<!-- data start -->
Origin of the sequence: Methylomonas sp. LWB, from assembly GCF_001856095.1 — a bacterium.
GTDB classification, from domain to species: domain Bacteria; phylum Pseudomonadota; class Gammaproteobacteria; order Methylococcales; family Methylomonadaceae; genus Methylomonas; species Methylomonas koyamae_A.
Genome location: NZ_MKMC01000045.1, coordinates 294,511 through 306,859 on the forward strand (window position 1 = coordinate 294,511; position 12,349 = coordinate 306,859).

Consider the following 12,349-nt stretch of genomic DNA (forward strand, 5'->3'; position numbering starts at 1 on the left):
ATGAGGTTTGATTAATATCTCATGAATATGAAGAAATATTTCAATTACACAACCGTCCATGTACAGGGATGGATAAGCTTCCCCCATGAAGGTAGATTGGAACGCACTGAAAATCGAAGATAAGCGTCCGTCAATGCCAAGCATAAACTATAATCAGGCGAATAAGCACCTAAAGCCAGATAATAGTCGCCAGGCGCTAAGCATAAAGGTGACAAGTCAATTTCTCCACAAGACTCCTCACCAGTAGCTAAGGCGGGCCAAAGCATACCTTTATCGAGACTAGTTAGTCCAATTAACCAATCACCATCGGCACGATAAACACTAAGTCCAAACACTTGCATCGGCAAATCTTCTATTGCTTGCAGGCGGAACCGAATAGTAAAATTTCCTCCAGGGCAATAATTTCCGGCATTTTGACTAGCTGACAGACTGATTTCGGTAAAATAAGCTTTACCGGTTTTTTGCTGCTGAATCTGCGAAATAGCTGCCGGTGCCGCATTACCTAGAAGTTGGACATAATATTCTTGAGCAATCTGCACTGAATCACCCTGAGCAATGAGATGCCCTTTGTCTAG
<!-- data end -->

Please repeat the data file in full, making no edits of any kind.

Origin of the sequence: Methylomonas sp. LWB, from assembly GCF_001856095.1 — a bacterium.
GTDB classification, from domain to species: domain Bacteria; phylum Pseudomonadota; class Gammaproteobacteria; order Methylococcales; family Methylomonadaceae; genus Methylomonas; species Methylomonas koyamae_A.
Genome location: NZ_MKMC01000045.1, coordinates 294,511 through 306,859 on the forward strand (window position 1 = coordinate 294,511; position 12,349 = coordinate 306,859).

Consider the following 12,349-nt stretch of genomic DNA (forward strand, 5'->3'; position numbering starts at 1 on the left):
ATGAGGTTTGATTAATATCTCATGAATATGAAGAAATATTTCAATTACACAACCGTCCATGTACAGGGATGGATAAGCTTCCCCCATGAAGGTAGATTGGAACGCACTGAAAATCGAAGATAAGCGTCCGTCAATGCCAAGCATAAACTATAATCAGGCGAATAAGCACCTAAAGCCAGATAATAGTCGCCAGGCGCTAAGCATAAAGGTGACAAGTCAATTTCTCCACAAGACTCCTCACCAGTAGCTAAGGCGGGCCAAAGCATACCTTTATCGAGACTAGTTAGTCCAATTAACCAATCACCATCGGCACGATAAACACTAAGTCCAAACACTTGCATCGGCAAATCTTCTATTGCTTGCAGGCGGAACCGAATAGTAAAATTTCCTCCAGGGCAATAATTTCCGGCATTTTGACTAGCTGACAGACTGATTTCGGTAAAATAAGCTTTACCGGTTTTTTGCTGCTGAATCTGCGAAATAGCTGCCGGTGCCGCATTACCTAGAAGTTGGACATAATATTCTTGAGCAATCTGCACTGAATCACCCTGAGCAATGAGATGCCCTTTGTCTAG